“For most of history, the unique mix of talents, skills, insights, and experiences of each person had no outlet. If your dad was a baker, you were a baker. As technology expands the possibility space, it expands the chance that someone can find an outlet for their personal traits . . . When we enlarge the variety and reach of technology, we increase options, not just for ourselves and not for others living, but for all generations to come.”

Over 50 years ago, Abraham Maslow pointed out that people whose basic needs were not being met had little time to spend on self-fulfillment.

If you’re trying to feed yourself or find medications for your children or survive other, similar threats, then living a life of possibility is not much of a probability.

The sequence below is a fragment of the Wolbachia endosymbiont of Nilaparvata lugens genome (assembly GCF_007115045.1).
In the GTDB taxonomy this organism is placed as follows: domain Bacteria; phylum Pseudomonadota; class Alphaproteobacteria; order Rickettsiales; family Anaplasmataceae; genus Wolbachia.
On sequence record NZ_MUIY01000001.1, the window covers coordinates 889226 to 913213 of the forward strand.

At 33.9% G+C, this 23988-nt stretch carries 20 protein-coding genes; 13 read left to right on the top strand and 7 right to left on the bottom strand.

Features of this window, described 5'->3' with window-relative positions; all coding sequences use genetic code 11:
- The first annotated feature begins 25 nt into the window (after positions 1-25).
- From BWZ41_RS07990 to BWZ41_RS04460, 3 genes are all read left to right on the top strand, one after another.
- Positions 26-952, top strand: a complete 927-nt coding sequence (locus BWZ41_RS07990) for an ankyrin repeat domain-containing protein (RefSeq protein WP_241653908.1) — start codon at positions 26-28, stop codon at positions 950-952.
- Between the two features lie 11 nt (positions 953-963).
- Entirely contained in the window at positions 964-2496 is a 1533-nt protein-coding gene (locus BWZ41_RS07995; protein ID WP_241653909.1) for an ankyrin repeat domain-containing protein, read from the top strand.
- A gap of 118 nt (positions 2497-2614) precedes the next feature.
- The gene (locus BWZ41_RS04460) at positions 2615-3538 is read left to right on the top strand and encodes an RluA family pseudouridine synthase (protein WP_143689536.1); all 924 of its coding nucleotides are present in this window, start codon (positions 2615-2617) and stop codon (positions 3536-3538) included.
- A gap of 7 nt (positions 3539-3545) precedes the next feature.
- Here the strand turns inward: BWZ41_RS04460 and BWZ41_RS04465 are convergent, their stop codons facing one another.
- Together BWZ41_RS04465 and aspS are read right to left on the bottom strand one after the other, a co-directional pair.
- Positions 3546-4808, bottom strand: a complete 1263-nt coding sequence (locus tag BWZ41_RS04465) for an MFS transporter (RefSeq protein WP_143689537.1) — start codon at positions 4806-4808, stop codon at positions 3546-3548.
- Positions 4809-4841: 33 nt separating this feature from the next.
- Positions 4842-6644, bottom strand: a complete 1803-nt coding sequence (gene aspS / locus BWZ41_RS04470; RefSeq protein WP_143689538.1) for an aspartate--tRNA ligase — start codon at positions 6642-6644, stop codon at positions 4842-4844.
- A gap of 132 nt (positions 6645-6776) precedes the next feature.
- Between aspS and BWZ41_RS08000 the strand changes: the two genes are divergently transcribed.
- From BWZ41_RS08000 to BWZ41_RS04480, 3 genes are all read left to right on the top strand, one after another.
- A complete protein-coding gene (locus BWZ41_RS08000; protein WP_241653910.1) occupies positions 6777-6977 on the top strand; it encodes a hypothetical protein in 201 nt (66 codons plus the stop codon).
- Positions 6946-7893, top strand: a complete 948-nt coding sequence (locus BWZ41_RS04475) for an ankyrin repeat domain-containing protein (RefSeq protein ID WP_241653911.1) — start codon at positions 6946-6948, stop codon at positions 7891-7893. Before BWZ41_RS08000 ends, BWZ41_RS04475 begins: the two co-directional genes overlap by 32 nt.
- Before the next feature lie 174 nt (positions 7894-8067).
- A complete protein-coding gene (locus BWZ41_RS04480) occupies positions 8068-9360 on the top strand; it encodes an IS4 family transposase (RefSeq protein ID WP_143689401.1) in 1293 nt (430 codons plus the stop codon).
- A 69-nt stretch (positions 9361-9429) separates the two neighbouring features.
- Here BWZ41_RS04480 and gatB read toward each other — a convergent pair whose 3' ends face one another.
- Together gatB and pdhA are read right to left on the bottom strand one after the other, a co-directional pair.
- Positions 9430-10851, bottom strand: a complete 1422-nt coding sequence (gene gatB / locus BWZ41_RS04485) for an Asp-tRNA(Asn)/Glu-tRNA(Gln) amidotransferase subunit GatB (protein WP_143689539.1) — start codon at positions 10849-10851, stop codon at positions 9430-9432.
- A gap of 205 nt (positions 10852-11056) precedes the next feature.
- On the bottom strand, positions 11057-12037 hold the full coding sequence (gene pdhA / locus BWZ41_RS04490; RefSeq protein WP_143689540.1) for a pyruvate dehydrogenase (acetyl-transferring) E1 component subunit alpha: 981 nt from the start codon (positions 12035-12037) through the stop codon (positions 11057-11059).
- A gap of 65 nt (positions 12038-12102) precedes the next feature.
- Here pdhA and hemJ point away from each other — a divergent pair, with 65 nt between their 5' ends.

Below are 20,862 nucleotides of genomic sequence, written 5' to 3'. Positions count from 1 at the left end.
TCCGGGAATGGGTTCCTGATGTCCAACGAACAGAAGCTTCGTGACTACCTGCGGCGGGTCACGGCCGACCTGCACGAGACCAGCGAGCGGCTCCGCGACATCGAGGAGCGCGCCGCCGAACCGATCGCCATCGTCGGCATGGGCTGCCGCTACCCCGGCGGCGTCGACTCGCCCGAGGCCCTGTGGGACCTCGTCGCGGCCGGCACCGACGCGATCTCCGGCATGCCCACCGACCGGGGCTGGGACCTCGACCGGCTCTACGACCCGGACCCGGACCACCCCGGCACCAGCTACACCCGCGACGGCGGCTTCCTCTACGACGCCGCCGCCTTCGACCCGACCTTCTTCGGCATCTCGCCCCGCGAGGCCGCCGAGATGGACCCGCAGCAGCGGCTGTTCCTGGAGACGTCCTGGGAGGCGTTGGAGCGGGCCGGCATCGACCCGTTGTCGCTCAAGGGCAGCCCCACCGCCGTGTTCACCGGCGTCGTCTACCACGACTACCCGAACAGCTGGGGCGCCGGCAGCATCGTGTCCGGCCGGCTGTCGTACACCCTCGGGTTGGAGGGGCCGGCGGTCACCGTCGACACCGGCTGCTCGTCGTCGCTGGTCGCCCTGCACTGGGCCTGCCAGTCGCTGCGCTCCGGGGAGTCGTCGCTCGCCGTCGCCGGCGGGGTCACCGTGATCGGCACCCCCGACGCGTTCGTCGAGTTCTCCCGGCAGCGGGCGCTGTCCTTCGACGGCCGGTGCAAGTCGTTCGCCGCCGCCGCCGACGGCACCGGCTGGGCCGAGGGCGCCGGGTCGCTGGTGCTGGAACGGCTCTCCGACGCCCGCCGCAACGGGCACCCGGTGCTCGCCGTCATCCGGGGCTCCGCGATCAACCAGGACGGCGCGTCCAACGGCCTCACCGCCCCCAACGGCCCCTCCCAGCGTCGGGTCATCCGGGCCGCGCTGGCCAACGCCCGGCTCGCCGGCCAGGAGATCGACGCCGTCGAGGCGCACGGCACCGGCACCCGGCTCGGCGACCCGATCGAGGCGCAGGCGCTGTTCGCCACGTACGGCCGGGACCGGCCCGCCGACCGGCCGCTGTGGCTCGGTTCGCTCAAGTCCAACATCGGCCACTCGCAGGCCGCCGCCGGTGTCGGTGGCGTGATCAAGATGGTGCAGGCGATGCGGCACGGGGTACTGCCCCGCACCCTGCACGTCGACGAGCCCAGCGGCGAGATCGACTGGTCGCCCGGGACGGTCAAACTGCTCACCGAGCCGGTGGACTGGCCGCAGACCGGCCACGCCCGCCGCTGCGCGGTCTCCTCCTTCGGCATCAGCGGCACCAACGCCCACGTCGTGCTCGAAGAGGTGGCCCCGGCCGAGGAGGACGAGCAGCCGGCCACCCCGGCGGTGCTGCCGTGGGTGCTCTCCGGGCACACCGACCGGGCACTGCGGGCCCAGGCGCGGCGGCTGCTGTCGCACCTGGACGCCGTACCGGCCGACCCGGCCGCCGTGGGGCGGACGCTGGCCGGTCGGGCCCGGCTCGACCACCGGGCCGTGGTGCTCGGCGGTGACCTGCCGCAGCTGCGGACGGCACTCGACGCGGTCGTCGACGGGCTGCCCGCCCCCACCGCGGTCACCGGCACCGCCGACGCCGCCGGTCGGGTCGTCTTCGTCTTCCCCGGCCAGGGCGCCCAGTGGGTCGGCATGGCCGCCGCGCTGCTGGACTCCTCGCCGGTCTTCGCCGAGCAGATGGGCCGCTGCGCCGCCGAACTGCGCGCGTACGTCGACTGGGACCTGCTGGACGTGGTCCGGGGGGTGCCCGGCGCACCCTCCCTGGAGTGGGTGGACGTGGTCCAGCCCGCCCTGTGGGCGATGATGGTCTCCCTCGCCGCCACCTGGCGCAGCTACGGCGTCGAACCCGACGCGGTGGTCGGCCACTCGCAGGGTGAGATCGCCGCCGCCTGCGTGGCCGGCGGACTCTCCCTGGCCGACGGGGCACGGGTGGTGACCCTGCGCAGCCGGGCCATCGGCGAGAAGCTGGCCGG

But this is exactly, as economist Daniel Kahneman figured out, where the adjacent possible meets the road to abundance and produces some spectacular leverage.


Several years ago, Kahneman set aside the question of cognitive biases and turned his attention to the relationship between income level and well-being.

By analyzing the results of the Gallup-Healthways Well-Being Index, which asked some 450,000 Americans what brings them joy, he discovered, as the New York Times aptly put it, “Maybe money does buy you happiness after all.”

The operative word here is maybe.

What the data show is that one’s emotional satisfaction moves in lockstep with one’s income—as income rises, well-being rises—but only to a point. Before the average American earns $75,000 a year, there is a direct correlation between money and happiness.

Above that number, the correlation disappears.

This tells us something interesting: that in the United States, the freedom to flourish—to truly enjoy a life of possibility—costs roughly $75,000 a year (in 2008 dollars).